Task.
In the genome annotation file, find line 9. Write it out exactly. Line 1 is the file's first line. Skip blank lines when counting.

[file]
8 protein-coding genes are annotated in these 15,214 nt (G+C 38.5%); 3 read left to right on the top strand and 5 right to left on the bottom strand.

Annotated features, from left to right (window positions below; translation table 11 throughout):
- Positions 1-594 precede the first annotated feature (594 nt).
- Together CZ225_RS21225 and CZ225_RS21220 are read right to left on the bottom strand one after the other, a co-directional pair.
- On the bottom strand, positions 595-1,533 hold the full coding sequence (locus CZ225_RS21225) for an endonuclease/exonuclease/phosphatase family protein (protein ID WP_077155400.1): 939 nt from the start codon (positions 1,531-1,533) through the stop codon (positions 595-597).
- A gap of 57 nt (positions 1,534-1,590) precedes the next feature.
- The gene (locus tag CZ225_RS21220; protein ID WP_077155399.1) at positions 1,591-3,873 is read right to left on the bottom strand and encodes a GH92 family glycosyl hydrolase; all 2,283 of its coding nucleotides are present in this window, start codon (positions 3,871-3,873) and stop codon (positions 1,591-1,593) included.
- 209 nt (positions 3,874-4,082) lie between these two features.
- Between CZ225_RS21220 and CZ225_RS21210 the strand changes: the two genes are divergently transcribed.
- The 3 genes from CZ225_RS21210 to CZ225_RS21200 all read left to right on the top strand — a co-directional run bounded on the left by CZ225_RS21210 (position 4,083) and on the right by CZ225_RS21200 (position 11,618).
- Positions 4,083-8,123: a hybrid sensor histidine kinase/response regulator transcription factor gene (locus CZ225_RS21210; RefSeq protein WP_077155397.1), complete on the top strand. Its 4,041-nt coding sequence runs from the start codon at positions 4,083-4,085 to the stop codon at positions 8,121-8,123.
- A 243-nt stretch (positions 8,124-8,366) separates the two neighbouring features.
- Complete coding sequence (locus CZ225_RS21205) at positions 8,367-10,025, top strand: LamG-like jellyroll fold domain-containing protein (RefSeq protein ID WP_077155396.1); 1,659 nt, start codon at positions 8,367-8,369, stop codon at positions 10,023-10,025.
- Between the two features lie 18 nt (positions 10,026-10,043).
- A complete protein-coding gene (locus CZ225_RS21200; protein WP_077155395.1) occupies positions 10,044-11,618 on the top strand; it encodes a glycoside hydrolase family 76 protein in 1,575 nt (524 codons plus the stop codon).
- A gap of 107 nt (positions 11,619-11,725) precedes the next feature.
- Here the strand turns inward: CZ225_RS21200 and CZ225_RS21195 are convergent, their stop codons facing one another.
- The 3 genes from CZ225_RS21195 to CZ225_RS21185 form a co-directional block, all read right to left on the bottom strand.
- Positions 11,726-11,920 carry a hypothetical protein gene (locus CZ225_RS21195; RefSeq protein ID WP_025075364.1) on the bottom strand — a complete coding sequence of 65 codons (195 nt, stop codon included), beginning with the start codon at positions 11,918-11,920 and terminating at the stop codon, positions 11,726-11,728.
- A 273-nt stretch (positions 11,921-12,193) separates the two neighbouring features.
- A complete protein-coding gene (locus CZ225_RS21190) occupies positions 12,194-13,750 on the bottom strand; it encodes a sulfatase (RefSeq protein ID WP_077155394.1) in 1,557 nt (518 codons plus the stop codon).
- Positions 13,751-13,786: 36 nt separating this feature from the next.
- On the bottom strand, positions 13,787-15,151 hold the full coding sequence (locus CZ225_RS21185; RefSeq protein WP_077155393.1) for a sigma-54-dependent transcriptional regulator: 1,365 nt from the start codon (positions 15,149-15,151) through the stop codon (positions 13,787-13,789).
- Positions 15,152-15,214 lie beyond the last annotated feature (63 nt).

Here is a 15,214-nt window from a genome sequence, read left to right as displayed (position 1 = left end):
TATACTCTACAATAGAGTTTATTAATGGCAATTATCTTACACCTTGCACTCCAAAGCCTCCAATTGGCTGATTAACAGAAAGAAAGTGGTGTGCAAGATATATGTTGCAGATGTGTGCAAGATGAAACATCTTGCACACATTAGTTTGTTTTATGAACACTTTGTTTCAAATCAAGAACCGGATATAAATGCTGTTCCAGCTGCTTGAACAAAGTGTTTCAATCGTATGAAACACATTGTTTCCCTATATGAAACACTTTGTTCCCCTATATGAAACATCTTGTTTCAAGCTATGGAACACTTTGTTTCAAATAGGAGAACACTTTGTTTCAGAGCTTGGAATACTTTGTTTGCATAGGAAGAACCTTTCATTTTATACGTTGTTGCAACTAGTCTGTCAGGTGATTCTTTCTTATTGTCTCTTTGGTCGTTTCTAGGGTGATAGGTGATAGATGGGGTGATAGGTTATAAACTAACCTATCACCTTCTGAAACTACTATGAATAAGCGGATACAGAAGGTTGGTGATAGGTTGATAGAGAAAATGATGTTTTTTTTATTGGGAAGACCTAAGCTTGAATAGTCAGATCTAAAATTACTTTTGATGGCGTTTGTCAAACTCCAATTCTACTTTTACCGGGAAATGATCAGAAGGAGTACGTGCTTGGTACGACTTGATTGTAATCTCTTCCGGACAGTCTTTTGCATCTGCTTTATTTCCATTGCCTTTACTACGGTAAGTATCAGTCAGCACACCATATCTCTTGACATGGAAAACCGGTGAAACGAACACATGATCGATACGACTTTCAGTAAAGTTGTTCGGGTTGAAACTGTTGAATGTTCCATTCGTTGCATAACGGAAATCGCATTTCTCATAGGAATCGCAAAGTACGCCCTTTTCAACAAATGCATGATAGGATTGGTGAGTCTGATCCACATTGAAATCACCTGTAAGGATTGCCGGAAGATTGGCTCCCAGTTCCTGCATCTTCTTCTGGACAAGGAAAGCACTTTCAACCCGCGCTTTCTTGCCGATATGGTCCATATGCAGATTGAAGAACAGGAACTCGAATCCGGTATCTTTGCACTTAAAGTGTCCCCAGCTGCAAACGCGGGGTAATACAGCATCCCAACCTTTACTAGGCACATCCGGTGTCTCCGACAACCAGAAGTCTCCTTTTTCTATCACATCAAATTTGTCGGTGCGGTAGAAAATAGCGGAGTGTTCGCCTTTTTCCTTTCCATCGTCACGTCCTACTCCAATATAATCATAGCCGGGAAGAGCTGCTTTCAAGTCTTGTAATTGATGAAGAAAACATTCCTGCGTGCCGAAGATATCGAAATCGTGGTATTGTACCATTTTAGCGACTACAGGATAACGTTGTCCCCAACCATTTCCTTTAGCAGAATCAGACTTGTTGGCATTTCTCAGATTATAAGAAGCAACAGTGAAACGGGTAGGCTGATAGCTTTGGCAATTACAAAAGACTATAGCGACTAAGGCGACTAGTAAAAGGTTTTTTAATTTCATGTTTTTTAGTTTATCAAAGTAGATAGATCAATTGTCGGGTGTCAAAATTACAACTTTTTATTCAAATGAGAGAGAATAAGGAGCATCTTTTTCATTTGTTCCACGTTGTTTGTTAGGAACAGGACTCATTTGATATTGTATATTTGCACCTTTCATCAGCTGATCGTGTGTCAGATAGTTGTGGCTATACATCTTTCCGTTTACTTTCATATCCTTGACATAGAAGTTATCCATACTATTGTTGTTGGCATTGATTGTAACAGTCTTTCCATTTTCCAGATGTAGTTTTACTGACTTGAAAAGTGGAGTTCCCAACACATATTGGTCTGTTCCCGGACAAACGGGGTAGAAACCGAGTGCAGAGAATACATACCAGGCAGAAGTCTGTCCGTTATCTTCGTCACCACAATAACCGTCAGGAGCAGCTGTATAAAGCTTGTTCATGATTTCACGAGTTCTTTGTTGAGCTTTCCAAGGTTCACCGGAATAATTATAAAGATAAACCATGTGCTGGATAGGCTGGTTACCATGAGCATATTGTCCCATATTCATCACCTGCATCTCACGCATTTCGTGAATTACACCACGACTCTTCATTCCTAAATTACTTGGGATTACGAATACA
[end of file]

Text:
- Between CZ225_RS21220 and CZ225_RS21210 the strand changes: the two genes are divergently transcribed.